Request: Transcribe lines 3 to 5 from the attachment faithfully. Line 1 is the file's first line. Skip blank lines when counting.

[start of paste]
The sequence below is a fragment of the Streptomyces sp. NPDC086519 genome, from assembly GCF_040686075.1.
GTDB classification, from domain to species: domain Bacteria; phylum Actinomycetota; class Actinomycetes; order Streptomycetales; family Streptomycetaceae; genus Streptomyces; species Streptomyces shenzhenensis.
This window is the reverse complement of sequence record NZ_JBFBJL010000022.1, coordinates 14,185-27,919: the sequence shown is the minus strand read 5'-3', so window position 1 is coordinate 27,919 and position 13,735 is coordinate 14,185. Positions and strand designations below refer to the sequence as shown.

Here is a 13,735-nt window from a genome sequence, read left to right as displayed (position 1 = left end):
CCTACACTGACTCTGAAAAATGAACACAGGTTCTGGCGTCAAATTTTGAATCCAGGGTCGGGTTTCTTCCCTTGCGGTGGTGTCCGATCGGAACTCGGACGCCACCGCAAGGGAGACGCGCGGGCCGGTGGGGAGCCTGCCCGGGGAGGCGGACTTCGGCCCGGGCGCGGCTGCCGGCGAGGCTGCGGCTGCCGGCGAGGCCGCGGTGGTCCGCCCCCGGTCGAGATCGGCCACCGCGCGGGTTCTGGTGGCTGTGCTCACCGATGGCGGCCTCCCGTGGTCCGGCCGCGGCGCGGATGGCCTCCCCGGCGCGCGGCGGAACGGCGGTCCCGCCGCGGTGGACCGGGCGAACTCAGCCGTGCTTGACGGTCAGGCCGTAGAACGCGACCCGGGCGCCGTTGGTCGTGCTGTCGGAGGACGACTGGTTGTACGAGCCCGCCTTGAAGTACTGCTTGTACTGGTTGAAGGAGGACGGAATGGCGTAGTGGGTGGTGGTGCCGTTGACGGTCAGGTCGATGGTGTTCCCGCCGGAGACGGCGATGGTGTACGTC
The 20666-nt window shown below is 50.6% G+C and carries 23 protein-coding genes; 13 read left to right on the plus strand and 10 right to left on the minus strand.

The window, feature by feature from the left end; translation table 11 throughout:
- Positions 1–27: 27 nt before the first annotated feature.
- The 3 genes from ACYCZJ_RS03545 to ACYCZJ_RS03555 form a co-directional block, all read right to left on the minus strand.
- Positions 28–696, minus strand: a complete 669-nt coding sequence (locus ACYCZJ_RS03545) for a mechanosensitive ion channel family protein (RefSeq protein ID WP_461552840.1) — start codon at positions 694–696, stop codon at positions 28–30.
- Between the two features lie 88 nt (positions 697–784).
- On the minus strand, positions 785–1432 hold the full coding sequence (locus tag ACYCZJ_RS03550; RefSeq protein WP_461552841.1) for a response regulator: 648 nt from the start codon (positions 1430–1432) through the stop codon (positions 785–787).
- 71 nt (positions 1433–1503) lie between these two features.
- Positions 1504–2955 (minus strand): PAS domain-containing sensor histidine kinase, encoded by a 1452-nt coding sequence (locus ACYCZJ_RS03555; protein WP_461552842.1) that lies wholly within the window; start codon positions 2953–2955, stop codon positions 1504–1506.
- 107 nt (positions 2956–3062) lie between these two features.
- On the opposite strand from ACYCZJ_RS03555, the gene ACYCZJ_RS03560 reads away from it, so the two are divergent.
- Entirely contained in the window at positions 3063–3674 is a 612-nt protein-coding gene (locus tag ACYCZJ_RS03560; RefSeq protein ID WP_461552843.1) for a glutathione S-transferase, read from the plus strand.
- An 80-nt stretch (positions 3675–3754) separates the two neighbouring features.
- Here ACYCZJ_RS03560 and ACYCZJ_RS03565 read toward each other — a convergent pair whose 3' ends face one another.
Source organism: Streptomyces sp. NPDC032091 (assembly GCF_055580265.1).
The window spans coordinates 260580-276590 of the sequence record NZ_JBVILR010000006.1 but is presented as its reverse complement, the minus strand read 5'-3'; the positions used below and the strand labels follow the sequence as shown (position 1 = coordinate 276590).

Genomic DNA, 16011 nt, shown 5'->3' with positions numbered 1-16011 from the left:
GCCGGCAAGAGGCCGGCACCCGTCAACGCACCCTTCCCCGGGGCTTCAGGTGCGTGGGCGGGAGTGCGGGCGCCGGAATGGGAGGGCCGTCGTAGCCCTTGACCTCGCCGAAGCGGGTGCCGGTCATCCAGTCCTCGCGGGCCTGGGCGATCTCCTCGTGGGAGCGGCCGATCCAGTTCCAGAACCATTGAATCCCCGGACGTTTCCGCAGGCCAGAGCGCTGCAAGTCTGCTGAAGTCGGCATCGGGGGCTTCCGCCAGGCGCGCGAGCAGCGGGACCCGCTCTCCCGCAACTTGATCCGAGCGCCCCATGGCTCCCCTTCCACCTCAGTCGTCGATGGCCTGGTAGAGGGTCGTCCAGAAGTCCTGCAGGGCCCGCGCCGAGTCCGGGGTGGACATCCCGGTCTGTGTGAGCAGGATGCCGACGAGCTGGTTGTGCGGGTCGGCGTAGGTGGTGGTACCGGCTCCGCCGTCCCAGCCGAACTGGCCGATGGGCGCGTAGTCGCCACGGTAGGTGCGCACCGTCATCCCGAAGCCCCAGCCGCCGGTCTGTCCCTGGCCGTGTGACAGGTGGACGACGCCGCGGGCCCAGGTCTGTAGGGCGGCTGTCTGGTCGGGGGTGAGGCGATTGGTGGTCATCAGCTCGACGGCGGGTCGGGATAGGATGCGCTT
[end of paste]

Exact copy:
This window is the reverse complement of sequence record NZ_JBFBJL010000022.1, coordinates 14,185-27,919: the sequence shown is the minus strand read 5'-3', so window position 1 is coordinate 27,919 and position 13,735 is coordinate 14,185. Positions and strand designations below refer to the sequence as shown.

Here is a 13,735-nt window from a genome sequence, read left to right as displayed (position 1 = left end):
CCTACACTGACTCTGAAAAATGAACACAGGTTCTGGCGTCAAATTTTGAATCCAGGGTCGGGTTTCTTCCCTTGCGGTGGTGTCCGATCGGAACTCGGACGCCACCGCAAGGGAGACGCGCGGGCCGGTGGGGAGCCTGCCCGGGGAGGCGGACTTCGGCCCGGGCGCGGCTGCCGGCGAGGCTGCGGCTGCCGGCGAGGCCGCGGTGGTCCGCCCCCGGTCGAGATCGGCCACCGCGCGGGTTCTGGTGGCTGTGCTCACCGATGGCGGCCTCCCGTGGTCCGGCCGCGGCGCGGATGGCCTCCCCGGCGCGCGGCGGAACGGCGGTCCCGCCGCGGTGGACCGGGCGAACTCAGCCGTGCTTGACGGTCAGGCCGTAGAACGCGACCCGGGCGCCGTTGGTCGTGCTGTCGGAGGACGACTGGTTGTACGAGCCCGCCTTGAAGTACTGCTTGTACTGGTTGAAGGAGGACGGAATGGCGTAGTGGGTGGTGGTGCCGTTGACGGTCAGGTCGATGGTGTTCCCGCCGGAGACGGCGATGGTGTACGTC